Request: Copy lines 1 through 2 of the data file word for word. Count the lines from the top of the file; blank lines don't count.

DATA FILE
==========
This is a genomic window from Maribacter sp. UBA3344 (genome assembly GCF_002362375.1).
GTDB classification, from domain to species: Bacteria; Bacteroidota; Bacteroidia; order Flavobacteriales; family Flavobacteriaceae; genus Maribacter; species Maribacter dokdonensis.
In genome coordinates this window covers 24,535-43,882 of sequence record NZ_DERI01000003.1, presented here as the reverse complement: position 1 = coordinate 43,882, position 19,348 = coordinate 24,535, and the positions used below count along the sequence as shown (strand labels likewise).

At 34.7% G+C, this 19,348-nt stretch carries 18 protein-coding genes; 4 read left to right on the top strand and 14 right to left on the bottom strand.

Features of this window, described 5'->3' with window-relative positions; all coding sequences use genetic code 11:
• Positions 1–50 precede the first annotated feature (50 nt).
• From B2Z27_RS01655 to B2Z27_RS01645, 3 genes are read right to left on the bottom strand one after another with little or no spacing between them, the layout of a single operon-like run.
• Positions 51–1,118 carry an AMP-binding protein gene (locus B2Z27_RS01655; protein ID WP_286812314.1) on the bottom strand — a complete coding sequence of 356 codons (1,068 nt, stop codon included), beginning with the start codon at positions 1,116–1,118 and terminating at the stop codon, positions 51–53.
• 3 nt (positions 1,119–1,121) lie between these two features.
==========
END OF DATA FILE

This is a genomic window from Maribacter sp. UBA3344 (genome assembly GCF_002362375.1).
GTDB classification, from domain to species: Bacteria; Bacteroidota; Bacteroidia; order Flavobacteriales; family Flavobacteriaceae; genus Maribacter; species Maribacter dokdonensis.